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“I think it’s important to vote because that’s your Constitutional right. As a citizen, you’re given the opportunity to change this country,” David Freda, a senior psychology major and the President of the Messiah University Democrats, said.


While it is our Constitutional right to vote, not everybody in the world has that opportunity.


“Right now, in the world that we live in, it should be a right, but it is a privilege,” junior chemistry major and Vice President of the Conservative Club, Erik Olson said. “Everyone has the right to speak their mind, but because we live in a sinful and fallen world, not everyone is privileged to do that. My heart breaks for those who are not able to and who are not privileged to do that.”


In recent years, Messiah students have not taken advantage of this right and privilege.


“From when I have looked at the 2016 data, I think only about 56% of students voted,” Freda said. “That’s a decent amount, but I’m pretty disappointed in this especially heated election.”


Freda believes that it is about the same amount of students that are currently registered to vote in this year’s election.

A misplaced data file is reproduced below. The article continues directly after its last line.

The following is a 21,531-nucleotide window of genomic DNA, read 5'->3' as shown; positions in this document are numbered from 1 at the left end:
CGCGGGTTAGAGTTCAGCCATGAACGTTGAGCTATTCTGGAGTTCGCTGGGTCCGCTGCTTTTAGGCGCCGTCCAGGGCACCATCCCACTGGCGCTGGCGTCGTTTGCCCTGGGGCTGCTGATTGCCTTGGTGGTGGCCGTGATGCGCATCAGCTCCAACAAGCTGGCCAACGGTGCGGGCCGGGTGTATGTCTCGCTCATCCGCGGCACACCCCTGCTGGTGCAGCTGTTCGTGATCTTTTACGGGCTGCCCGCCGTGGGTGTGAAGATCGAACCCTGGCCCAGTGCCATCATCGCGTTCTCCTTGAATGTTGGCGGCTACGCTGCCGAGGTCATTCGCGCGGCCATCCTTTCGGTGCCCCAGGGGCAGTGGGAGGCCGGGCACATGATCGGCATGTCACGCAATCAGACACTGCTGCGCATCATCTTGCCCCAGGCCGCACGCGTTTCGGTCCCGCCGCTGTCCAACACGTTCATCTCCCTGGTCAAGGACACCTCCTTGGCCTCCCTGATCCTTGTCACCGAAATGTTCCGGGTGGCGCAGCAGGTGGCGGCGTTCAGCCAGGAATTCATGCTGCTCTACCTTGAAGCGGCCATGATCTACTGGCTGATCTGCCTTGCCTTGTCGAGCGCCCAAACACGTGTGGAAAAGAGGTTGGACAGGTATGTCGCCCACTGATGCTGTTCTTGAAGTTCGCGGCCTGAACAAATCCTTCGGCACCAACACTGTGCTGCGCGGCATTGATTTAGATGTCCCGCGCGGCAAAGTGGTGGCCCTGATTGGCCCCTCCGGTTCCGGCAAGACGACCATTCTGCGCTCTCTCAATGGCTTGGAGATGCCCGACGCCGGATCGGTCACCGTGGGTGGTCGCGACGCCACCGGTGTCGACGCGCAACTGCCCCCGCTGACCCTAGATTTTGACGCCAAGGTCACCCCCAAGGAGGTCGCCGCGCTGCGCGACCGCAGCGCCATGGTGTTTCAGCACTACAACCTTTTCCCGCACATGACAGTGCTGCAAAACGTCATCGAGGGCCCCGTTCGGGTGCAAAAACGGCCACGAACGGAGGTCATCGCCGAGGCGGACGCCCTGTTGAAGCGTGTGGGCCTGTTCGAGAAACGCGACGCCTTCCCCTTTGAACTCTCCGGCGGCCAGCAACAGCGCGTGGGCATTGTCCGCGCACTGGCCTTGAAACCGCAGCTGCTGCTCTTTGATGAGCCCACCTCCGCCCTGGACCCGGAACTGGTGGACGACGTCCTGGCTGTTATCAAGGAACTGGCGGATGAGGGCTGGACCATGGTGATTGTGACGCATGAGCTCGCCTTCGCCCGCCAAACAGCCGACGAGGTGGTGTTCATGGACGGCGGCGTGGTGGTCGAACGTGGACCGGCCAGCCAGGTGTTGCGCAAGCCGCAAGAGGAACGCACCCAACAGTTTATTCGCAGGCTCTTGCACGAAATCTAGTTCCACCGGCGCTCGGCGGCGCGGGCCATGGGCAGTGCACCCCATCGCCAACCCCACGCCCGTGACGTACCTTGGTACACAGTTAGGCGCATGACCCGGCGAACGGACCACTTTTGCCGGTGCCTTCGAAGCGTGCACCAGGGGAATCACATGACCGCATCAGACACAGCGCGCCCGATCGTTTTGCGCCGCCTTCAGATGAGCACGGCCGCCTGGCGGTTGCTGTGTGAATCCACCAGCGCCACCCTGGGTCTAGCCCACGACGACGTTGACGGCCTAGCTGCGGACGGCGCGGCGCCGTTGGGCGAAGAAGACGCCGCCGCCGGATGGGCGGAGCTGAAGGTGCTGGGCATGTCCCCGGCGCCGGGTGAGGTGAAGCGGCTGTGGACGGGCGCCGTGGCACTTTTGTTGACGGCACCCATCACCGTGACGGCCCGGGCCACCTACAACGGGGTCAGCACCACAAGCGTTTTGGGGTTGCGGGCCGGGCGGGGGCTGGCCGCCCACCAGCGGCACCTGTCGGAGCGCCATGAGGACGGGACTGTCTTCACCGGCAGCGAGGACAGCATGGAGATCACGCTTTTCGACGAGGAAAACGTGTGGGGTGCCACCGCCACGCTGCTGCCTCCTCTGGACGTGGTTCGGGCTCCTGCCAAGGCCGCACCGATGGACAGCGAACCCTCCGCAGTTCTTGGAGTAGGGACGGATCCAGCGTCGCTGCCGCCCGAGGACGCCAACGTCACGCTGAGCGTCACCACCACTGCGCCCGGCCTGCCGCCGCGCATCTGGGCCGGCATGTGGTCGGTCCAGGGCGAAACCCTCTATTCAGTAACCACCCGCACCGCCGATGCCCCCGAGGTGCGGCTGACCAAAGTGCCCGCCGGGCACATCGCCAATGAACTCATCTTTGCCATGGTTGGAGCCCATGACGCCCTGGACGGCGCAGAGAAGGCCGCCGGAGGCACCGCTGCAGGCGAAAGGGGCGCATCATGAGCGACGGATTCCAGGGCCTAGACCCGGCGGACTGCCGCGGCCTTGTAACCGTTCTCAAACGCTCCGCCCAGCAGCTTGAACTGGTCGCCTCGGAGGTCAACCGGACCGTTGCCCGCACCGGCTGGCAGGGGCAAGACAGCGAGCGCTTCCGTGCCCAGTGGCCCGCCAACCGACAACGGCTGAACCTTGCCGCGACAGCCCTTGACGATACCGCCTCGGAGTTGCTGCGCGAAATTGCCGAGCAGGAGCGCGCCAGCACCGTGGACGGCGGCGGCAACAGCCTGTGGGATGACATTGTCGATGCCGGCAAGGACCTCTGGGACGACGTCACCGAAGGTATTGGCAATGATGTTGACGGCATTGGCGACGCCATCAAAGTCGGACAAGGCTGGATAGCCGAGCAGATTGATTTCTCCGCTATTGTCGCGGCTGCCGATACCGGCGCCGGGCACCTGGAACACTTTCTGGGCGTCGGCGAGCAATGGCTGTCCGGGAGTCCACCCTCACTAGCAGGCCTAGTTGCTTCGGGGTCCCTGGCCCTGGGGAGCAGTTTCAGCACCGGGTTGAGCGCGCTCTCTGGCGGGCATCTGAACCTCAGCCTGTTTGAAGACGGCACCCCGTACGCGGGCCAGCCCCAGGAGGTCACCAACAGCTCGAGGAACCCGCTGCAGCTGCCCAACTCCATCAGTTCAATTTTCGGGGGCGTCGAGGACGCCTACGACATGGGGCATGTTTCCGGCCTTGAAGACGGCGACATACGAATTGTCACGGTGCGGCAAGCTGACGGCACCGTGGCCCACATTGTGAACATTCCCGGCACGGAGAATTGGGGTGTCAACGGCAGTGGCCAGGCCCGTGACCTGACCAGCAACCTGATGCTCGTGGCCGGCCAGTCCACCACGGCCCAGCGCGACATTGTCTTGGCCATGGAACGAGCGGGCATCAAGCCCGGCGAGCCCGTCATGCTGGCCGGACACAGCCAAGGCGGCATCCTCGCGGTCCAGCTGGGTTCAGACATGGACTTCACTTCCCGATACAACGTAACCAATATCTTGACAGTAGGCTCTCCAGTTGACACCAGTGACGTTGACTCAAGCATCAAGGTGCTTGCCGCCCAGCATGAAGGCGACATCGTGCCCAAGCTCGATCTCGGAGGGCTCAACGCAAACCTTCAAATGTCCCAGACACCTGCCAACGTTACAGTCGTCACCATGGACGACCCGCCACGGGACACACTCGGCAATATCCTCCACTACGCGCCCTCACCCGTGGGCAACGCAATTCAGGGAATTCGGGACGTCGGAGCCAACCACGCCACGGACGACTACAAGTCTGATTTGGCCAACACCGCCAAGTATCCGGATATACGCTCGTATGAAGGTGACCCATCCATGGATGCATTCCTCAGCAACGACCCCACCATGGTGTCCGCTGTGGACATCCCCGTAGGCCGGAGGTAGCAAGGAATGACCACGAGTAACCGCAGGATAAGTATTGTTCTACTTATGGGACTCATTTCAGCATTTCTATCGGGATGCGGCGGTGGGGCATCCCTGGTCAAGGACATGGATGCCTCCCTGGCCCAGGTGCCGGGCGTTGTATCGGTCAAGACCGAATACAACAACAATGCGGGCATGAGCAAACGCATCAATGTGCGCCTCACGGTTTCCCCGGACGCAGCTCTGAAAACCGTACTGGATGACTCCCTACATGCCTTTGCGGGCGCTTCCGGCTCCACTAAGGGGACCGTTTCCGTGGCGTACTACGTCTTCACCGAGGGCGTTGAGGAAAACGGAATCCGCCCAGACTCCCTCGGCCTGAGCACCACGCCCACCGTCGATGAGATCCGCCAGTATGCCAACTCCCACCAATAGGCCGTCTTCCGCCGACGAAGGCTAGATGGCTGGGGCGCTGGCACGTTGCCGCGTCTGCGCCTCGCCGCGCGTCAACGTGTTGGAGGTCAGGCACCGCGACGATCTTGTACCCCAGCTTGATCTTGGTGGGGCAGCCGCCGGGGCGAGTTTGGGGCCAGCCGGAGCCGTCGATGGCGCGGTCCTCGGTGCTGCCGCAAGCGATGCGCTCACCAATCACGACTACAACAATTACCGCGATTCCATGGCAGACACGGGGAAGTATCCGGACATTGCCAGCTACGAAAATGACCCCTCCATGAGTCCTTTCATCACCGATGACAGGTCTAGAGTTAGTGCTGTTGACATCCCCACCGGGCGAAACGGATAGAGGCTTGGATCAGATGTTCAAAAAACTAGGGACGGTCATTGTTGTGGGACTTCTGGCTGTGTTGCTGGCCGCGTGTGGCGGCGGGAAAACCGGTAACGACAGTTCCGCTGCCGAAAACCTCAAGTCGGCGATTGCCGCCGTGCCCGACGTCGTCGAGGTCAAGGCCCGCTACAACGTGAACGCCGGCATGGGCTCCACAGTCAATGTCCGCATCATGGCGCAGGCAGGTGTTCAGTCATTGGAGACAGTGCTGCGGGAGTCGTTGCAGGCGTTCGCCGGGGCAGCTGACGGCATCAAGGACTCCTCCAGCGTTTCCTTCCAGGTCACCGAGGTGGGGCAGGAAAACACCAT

“Although maybe it has changed just because of the nature of how the country is, with COVID and all. Maybe people want to voice their opinions more,” he said.


Despite the low turnouts in recent years, Olson remains optimistic about student voting.


“We signed up quite a few students and helped them register either to vote, in general, or for the absentee ballot, which was a great way to try and get campus involved,” Olson said.


During this election, a hot topic has been mail-in voting and fraud associated with that. Both Olson and Freda do not think that mail-in voter fraud will have any serious effect on the election.


“It does happen,” Olson said, “but percentage wise, it is so low that it will not make much of a difference. There is not a room somewhere where there are people signing ballots in other people’s names. So, in my opinion, do what you’re comfortable with.”


“There is very little chance of fraud. That’s not to say that it can’t happen. Right now, I would say if you are comfortable going to the polls, go,” Freda said. “But I think that people need to have that option to write in a ballot if they’re not comfortable doing so.”


Come Election Day on Nov. 3, students can let their voices be heard by going to the polls and voting for our officials for the next term. If you plan to vote in person, make sure you continue to follow Messiah University’s protocols for COVID-19. Either way, Olson wants to make sure students form their own opinions about candidates.


“Do your research. Research your candidates, what they stand for, what their past has been and even what questions they dodge,” he said. “But, also treat them like human beings and treat them like you would any other Christian. If they ask for forgiveness, give them forgiveness.”